Women were leading actors in twentieth-century developments in Georgia, yet most histories minimise their contributions. The essays in the second volume of Georgia Women, edited by Ann Short Chirhart and Kathleen Clark, vividly portray a wide array of Georgia women who played an important role in the state's history, from little-known Progressive Era activists to famous present-day figures such as Pulitzer Prize-winning author Alice Walker and former First Lady Rosalynn Carter.
Georgia women were instrumental to state and national politics even before they achieved suffrage, and as essays on Lillian Smith, Frances Pauley, Coretta Scott King, and others demonstrate, they played a key role in twentieth-century struggles over civil rights, gender equality, and the proper size and reach of government. Georgia women's contributions have been wide ranging in the arena of arts and culture and include the works of renowned blues singer Gertrude "Ma" Rainey and such nationally prominent literary figures as Margaret Mitchell, Carson McCullers, and Flannery O'Connor, as well as Walker.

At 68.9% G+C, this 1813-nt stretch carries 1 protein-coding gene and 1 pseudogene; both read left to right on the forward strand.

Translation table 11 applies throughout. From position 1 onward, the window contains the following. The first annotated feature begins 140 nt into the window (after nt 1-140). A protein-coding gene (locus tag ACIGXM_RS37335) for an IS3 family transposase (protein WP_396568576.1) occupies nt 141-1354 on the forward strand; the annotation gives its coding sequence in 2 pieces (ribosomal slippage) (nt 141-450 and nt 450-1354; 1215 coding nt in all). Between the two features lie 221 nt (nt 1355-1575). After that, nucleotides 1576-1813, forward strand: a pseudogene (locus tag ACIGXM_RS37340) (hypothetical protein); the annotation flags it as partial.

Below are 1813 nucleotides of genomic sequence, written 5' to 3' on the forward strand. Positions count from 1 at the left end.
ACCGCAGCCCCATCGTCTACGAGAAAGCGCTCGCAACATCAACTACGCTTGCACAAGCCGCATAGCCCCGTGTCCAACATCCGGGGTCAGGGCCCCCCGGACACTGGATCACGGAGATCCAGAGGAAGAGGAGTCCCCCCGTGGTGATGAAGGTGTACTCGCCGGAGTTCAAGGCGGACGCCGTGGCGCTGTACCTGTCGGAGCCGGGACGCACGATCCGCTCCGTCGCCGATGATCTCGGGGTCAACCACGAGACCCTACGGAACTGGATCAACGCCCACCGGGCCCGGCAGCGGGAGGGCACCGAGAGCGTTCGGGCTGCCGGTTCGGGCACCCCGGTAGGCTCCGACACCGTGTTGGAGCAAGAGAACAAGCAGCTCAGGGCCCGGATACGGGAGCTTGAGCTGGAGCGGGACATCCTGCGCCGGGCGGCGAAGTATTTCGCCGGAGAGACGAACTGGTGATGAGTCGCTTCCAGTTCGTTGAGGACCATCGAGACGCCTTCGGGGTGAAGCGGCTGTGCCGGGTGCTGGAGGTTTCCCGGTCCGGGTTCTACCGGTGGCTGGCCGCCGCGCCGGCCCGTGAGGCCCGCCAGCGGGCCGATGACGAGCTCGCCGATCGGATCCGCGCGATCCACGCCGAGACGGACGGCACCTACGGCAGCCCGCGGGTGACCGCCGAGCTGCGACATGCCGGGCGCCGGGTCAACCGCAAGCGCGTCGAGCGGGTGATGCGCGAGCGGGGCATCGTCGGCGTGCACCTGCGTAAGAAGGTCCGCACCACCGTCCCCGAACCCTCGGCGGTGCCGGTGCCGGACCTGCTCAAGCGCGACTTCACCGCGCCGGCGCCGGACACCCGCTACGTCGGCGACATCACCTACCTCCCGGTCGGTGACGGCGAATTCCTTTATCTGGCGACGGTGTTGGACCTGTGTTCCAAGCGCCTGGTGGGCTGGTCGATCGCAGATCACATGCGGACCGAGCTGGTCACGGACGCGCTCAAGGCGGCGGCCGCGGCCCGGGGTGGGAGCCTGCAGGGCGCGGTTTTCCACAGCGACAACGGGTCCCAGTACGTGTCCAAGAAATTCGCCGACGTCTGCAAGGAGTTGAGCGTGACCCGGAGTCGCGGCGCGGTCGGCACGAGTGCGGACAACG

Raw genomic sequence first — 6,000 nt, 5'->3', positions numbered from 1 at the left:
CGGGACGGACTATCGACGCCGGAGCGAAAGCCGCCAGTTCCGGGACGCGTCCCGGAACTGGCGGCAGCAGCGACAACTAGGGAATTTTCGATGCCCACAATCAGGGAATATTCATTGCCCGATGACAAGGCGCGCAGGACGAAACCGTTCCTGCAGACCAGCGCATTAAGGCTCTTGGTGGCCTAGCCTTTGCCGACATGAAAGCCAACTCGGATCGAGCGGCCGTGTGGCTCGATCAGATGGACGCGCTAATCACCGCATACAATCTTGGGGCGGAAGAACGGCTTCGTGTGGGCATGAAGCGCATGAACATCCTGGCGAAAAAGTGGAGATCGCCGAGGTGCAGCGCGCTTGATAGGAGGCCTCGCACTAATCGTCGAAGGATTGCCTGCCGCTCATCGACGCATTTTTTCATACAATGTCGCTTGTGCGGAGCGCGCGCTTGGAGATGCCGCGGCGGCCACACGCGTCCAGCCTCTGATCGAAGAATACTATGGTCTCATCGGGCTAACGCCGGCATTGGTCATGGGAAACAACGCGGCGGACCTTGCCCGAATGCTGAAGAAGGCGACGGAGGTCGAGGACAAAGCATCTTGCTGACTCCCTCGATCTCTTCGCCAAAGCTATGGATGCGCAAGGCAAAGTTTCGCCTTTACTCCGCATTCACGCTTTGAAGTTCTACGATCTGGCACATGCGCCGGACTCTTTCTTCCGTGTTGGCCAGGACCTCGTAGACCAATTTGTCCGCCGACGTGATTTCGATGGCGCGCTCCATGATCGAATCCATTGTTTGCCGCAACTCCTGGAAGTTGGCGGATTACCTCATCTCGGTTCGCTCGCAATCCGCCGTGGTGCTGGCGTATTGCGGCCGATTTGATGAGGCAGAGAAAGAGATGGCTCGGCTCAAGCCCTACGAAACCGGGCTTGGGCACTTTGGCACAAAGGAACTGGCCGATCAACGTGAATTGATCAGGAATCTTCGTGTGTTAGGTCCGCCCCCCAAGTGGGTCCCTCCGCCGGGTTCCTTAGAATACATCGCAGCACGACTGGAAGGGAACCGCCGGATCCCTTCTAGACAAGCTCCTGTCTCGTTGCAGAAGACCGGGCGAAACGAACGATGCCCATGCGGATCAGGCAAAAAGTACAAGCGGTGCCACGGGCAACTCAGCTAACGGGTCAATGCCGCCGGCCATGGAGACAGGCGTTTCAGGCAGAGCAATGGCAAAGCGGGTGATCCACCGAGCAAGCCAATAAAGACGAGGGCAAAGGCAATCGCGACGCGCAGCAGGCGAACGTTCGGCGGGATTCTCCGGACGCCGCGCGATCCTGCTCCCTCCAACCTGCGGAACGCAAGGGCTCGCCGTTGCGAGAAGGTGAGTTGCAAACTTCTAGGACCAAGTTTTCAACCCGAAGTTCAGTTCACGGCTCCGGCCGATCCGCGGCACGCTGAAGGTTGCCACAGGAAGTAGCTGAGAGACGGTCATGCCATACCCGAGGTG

While many of the volume's essays take a fresh look at relatively well-known figures, readers will also have the opportunity to discover women who were vital to Georgia's history yet remain relatively obscure today, such as Atlanta educator and activist Lugenia Burns Hope, World War II aviator Hazel Raines, entrepreneur and carpet manufacturer Catherine Evans Whitener, and rural activist and author Vara A. Majette. Collectively, the life stories portrayed in this volume deepen our understanding of the multifaceted history of not only Georgia women but also the state itself.
Ann Short Chirhart is associate professor of history at Indiana State University and the author of Torches of Light: Georgia Teachers and the Coming of the Modern South. Kathleen Clark is associate professor of history at the University of Georgia and the author of Defining Moments: African American Commemoration and Political Culture in the South, 1863-1913.